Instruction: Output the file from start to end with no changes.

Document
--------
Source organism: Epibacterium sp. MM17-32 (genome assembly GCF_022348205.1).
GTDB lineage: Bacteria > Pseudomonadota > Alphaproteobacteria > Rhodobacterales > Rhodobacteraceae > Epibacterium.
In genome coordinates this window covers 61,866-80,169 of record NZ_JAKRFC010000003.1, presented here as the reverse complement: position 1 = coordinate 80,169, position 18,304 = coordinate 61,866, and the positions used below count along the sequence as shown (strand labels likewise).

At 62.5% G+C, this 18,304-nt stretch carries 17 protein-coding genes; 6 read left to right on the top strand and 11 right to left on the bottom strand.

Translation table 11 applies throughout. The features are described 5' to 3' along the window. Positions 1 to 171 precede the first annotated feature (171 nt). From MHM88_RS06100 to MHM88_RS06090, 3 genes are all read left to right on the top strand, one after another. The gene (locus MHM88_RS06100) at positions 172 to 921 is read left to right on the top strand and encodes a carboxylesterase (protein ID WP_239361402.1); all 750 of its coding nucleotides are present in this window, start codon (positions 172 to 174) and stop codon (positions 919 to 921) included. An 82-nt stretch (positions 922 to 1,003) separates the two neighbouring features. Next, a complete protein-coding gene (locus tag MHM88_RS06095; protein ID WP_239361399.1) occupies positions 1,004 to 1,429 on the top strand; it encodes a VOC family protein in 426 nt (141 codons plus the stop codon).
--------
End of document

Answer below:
Source organism: Epibacterium sp. MM17-32 (genome assembly GCF_022348205.1).
GTDB lineage: Bacteria > Pseudomonadota > Alphaproteobacteria > Rhodobacterales > Rhodobacteraceae > Epibacterium.
In genome coordinates this window covers 61,866-80,169 of record NZ_JAKRFC010000003.1, presented here as the reverse complement: position 1 = coordinate 80,169, position 18,304 = coordinate 61,866, and the positions used below count along the sequence as shown (strand labels likewise).

At 62.5% G+C, this 18,304-nt stretch carries 17 protein-coding genes; 6 read left to right on the top strand and 11 right to left on the bottom strand.

Translation table 11 applies throughout. The features are described 5' to 3' along the window. Positions 1 to 171 precede the first annotated feature (171 nt). From MHM88_RS06100 to MHM88_RS06090, 3 genes are all read left to right on the top strand, one after another. The gene (locus MHM88_RS06100) at positions 172 to 921 is read left to right on the top strand and encodes a carboxylesterase (protein ID WP_239361402.1); all 750 of its coding nucleotides are present in this window, start codon (positions 172 to 174) and stop codon (positions 919 to 921) included. An 82-nt stretch (positions 922 to 1,003) separates the two neighbouring features. Next, a complete protein-coding gene (locus tag MHM88_RS06095; protein ID WP_239361399.1) occupies positions 1,004 to 1,429 on the top strand; it encodes a VOC family protein in 426 nt (141 codons plus the stop codon).